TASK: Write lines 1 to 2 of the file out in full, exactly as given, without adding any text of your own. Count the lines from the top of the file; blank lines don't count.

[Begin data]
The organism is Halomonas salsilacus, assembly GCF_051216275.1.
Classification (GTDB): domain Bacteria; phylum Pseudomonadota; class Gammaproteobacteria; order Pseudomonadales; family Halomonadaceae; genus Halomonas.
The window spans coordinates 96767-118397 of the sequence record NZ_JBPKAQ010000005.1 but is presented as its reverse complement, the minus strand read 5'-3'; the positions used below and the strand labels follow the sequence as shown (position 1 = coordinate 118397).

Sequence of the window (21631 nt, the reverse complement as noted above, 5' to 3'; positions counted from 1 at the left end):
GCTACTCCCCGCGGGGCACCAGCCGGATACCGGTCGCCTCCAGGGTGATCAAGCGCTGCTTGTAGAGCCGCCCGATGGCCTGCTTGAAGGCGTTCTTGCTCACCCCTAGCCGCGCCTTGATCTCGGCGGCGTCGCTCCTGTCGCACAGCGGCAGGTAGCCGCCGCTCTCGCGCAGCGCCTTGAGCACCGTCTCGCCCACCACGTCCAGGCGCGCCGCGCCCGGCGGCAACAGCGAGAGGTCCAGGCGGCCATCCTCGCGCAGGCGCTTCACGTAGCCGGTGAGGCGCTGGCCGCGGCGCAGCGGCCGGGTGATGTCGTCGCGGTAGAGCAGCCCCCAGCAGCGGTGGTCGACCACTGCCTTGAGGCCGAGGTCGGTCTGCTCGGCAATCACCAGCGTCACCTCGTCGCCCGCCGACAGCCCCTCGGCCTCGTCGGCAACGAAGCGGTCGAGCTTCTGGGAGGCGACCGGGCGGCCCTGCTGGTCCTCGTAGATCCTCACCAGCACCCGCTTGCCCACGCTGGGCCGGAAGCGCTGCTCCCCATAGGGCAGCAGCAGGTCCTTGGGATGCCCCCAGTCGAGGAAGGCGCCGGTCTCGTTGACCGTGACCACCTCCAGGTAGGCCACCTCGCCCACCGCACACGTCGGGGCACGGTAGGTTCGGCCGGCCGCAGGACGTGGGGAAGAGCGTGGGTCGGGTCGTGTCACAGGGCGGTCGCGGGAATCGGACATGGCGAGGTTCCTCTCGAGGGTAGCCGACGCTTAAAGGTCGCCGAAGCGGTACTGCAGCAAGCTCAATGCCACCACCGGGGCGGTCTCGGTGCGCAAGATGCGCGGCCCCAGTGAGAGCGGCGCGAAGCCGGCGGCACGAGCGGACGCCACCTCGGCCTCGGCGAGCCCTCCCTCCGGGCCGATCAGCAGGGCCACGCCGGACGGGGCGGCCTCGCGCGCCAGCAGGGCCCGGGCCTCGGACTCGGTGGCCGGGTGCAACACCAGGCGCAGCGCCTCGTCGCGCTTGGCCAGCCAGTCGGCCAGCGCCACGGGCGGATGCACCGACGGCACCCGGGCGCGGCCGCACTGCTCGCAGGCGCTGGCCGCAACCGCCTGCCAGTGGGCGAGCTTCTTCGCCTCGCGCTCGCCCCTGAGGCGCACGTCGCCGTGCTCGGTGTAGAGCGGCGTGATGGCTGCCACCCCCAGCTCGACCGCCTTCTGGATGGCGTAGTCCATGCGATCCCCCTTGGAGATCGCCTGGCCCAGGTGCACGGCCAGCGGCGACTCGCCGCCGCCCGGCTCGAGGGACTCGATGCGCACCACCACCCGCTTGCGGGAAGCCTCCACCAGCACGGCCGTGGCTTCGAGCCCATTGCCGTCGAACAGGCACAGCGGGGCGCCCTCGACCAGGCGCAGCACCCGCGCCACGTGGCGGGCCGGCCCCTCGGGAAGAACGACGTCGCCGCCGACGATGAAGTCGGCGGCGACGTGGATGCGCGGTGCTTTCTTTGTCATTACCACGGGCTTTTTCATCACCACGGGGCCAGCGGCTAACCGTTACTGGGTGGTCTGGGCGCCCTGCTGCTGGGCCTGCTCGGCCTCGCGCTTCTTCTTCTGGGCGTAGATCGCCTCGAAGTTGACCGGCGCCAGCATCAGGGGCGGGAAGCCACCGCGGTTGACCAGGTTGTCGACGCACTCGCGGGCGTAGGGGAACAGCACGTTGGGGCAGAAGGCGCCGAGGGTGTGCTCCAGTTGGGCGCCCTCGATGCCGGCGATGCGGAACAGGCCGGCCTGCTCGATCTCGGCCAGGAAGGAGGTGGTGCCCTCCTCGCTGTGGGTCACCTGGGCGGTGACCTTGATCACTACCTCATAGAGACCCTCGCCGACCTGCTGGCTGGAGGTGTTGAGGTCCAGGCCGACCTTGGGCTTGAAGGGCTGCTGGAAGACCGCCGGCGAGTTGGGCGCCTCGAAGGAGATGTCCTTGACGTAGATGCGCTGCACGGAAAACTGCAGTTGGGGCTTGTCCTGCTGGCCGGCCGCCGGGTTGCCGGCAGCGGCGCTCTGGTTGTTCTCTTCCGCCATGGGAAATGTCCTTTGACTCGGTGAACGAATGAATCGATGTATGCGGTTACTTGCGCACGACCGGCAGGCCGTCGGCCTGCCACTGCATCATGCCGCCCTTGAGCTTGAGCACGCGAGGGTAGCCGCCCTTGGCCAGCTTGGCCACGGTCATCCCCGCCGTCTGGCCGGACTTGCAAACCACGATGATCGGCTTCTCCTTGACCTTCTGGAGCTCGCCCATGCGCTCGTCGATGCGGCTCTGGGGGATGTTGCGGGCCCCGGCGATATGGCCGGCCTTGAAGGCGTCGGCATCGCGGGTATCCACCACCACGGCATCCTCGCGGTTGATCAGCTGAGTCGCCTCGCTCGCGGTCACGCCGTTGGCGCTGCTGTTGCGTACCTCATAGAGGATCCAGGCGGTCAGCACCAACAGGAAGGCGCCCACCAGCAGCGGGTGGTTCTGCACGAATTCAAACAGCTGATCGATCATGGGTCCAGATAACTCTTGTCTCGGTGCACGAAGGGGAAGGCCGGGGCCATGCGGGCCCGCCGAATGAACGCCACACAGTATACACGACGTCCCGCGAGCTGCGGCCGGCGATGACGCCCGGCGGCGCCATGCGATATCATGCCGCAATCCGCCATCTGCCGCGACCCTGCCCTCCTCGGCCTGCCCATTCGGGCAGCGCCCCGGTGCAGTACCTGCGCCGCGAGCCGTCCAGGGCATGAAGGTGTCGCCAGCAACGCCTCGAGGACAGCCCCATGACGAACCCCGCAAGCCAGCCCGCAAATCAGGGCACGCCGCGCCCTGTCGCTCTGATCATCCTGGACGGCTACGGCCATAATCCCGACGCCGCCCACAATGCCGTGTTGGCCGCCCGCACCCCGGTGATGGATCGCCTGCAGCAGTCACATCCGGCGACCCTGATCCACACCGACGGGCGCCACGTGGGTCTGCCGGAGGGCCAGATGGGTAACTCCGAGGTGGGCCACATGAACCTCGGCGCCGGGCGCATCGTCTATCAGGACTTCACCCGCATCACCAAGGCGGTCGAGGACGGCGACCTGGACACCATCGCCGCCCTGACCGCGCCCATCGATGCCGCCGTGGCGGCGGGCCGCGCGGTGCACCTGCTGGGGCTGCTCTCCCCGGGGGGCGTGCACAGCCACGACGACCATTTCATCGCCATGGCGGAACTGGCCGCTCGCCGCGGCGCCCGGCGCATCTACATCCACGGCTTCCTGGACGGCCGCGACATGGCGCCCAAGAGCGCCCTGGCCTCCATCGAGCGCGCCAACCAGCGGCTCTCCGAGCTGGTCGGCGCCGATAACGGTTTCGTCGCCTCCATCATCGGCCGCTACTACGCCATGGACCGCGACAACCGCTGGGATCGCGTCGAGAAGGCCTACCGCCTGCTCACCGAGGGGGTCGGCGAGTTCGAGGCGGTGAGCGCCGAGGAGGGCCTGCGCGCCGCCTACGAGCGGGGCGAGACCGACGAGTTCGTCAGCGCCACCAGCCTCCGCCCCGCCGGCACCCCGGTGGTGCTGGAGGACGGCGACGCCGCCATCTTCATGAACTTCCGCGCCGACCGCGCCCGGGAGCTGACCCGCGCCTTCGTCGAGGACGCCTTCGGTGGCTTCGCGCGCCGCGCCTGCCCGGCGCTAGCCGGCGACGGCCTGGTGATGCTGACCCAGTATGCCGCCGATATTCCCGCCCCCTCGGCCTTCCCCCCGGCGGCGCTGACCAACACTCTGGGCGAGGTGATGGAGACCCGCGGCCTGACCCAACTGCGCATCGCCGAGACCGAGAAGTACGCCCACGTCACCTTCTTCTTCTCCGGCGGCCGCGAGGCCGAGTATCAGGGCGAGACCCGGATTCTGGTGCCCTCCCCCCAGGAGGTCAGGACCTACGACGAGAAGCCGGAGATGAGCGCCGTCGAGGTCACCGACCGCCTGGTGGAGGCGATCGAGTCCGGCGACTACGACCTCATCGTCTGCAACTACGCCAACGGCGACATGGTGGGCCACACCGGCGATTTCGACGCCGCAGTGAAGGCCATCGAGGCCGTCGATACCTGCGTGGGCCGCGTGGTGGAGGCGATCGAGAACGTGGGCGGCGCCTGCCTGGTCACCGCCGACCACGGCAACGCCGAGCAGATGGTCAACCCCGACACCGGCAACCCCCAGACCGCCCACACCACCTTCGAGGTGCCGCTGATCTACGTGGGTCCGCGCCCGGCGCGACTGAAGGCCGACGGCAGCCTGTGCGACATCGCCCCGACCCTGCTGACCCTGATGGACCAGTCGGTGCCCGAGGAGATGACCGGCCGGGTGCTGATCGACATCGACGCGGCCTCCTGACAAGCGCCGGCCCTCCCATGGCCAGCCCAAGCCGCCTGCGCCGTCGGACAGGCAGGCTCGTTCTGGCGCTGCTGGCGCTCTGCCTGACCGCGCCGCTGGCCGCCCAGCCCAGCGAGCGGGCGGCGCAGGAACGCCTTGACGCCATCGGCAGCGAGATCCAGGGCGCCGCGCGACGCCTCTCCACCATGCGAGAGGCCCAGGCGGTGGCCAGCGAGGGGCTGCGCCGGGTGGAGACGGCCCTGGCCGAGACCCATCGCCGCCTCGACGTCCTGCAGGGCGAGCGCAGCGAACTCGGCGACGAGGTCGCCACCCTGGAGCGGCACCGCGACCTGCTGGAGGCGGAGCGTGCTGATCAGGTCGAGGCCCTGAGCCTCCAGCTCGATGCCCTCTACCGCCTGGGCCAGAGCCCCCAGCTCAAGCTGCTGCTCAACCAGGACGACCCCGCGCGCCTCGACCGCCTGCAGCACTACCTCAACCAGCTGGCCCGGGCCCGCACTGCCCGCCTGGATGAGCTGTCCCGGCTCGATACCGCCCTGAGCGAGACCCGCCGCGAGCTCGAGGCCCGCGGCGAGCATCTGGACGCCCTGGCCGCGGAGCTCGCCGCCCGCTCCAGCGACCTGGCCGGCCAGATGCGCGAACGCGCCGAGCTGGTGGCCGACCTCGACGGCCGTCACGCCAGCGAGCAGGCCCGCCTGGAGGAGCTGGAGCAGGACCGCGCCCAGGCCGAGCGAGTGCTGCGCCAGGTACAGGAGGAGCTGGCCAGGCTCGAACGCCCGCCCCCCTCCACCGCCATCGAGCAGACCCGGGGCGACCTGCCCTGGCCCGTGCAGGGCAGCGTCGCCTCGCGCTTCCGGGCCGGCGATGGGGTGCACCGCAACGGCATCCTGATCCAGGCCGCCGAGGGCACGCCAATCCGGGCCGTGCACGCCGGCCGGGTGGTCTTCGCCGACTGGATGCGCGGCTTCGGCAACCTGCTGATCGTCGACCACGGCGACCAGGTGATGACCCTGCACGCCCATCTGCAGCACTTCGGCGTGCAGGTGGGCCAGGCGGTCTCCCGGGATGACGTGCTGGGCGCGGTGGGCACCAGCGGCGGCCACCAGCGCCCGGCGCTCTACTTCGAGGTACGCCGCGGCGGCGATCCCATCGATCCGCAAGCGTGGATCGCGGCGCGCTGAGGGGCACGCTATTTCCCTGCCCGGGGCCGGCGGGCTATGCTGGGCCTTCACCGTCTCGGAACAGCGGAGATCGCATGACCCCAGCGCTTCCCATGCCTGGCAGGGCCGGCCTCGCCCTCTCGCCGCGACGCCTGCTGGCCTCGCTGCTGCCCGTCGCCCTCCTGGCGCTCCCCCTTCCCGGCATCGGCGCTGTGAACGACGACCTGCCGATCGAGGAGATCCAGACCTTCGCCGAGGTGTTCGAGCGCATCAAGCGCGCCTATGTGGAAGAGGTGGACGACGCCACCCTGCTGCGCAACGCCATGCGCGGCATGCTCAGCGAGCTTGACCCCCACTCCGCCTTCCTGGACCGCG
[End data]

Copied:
The organism is Halomonas salsilacus, assembly GCF_051216275.1.
Classification (GTDB): domain Bacteria; phylum Pseudomonadota; class Gammaproteobacteria; order Pseudomonadales; family Halomonadaceae; genus Halomonas.